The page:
How to renegotiate HRO contracts in a down economy. Know what you can sacrifice and assemble a good negotiations team.
Amid economic uncertainty, the threat of recession, and cost-cutting mandates from up high, most HR organizations are trying harder than ever to do more with less—and that includes outsourcing. If it hasn’t happened already, you’ll probably be expected to revisit your HRO contracts, find efficiencies, and renegotiate for lower costs.
But that’s easier said than done when your service provider has already banked future revenues based on current terms. Moreover, while most modern-day outsourcing contracts allow for pricing adjustments as your needs change, most legacy contracts weren’t constructed with this adaptability. So how do you go back to the table to reduce the cost of your outsourcing while continuing to get the services you need?
The key is to approach the renegotiation of your HRO contract as a positive opportunity that can benefit both parties, resulting in a more agreeable price for the buyer and a long-term renewal for the provider. History shows that when it comes to renegotiating contracts in a down economy, service providers have been willing to earn a little less in the short term as an investment in a healthier relationship for the long term.
Getting ready for renegotiation
Before engaging your service provider, prepare for the renegotiation process by taking these important steps:
- Assess the current contract and define success. First, consider your organization’s needs and how they may have changed in the current economic climate. What are your current and future HRO requirements? How does the current contract meet those requirements? How are current and emerging economic conditions affecting your HRO needs? What is the current market pricing, and how does it compare with the pricing in your contract? What are the service provider’s needs, and is the contract meeting them? In addition, define your ideal outcome, but because negotiations rarely deliver ideal outcomes, also define your relative priorities and the compromises you’re willing to make. It’s important to look at success not as a single objective but as a desirable range.
- Get executive and stakeholder support. From there, get executive sponsorship for the effort, which will make it clear to the service provider that the need to renegotiate has commitment at the highest levels. In addition, solicit the support of your stakeholder community, which might include the corporate executive team (the customers of the HR executive); the HR executive (essentially the buyer of the provider’s services); the retained HR organization (those employees who interface directly with the service provider); the workforce at large (the end users of the services provided by the HR organization); and third-party suppliers of HR services.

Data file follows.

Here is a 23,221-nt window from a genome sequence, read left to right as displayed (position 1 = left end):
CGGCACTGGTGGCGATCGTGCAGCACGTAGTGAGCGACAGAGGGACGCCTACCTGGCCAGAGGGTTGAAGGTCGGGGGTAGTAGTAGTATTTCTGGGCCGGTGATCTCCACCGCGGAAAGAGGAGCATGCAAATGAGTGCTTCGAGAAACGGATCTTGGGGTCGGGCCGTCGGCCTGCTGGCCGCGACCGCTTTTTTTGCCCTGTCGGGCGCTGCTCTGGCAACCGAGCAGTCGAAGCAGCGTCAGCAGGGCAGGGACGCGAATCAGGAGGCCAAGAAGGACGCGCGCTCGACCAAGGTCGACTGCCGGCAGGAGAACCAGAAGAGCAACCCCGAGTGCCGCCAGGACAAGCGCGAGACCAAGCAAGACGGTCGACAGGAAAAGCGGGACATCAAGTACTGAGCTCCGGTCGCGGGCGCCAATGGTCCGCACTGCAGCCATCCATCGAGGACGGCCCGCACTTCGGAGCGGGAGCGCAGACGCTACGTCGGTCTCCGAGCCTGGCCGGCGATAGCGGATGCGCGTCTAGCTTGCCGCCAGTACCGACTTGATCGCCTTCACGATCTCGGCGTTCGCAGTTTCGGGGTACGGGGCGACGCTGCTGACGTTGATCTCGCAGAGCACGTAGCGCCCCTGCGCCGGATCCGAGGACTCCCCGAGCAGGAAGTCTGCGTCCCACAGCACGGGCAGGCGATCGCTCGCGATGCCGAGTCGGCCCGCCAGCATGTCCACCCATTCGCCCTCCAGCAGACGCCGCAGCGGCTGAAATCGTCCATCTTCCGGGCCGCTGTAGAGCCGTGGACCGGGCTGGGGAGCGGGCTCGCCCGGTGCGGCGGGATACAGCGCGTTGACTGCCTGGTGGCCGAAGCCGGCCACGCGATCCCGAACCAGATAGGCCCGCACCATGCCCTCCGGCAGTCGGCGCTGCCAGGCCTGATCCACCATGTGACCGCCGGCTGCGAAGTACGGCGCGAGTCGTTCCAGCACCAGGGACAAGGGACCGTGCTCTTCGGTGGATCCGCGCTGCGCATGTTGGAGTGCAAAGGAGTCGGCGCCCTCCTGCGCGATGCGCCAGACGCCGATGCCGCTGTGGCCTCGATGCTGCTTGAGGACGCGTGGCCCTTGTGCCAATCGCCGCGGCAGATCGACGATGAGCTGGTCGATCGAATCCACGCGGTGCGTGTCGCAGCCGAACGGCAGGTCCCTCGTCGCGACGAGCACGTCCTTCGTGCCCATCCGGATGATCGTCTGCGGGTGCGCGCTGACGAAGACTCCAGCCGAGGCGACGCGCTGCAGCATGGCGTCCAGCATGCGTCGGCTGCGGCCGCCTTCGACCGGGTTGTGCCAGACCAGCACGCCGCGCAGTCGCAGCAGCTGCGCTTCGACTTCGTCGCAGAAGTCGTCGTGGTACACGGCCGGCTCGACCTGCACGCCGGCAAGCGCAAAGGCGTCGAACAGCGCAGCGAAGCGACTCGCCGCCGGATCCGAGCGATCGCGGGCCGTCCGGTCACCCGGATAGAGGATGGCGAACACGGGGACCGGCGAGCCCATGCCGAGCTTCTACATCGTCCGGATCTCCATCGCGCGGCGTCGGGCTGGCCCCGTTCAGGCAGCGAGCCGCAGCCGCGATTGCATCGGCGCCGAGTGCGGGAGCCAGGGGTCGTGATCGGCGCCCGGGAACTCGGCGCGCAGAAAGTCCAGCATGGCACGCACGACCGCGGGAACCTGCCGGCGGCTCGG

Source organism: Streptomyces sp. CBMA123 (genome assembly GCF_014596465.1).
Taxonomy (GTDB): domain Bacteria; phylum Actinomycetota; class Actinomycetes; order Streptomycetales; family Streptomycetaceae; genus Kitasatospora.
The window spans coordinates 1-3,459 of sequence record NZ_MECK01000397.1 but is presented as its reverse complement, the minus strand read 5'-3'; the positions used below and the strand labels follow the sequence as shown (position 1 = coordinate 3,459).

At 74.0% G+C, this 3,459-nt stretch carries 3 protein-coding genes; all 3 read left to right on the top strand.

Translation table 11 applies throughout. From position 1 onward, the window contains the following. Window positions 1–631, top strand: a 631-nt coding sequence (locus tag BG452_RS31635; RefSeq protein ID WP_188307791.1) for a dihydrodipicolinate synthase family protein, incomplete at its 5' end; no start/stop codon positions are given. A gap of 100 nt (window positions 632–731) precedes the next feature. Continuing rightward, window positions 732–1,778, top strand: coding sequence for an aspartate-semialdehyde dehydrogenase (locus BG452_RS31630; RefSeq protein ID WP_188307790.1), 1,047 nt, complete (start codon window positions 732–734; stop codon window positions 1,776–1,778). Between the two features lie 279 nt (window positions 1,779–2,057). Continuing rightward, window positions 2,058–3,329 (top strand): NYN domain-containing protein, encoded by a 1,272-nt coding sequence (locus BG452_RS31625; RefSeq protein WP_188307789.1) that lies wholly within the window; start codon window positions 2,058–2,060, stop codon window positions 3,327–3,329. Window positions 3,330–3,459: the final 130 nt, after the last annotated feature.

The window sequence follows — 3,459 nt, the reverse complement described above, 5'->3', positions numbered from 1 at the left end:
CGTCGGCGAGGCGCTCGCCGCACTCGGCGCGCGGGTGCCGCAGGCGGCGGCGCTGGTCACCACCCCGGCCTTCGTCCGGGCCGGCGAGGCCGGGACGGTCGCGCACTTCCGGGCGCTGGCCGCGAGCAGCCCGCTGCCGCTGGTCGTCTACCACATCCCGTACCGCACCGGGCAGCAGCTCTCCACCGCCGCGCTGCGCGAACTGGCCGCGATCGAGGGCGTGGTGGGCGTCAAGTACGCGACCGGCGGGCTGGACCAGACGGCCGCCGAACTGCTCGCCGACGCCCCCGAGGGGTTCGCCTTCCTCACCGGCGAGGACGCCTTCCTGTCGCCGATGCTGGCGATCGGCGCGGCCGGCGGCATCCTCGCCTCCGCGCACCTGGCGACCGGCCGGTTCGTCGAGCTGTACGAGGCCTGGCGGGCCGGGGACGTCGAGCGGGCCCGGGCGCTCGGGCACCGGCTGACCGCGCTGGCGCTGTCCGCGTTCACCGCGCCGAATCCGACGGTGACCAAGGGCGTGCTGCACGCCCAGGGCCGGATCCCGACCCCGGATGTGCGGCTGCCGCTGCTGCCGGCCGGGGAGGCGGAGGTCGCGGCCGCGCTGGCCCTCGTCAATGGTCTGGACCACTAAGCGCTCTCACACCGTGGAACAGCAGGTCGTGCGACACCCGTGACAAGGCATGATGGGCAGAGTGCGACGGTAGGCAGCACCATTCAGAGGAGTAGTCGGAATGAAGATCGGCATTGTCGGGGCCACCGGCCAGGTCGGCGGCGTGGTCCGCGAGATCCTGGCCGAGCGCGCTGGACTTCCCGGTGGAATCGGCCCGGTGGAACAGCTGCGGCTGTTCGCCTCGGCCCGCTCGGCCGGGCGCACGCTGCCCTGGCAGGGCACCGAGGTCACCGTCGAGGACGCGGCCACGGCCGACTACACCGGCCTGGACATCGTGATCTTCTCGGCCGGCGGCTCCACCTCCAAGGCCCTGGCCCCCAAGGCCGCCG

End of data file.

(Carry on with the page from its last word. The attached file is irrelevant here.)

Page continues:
- Assemble the renegotiation team. It’s critical to establish a strong team that understands the need for a new contract, has a broad enterprise perspective, and can position the renegotiation as an opportunity for both buyer and provider to realign the contract for mutual benefit. An effective negotiating team usually consists of a C-level sponsor; a representative steering committee; a business-savvy functional executive who is respected by the stakeholder community; subject-matter experts for the different service components; and experienced outside counsel.
- Have a backup plan. Finally, consider your fallback sourcing strategy. What will you do if renegotiation is unsuccessful? Can you consolidate the services of several HRO contracts into a single relationship? Are there opportunities to initiate some short-term projects with a fast return? As part of your renegotiation process, remember to consider alternatives.
After these preparations, you’re ready to engage the service provider in renegotiation talks. The most senior executive in the HR organization should make contact with the most senior executive in the provider’s organization. And remember that your approach to renegotiation usually influences the provider’s response. Focus, therefore, on setting a positive tone, one that can drive a lower price for you and a long-term renewal for your service provider.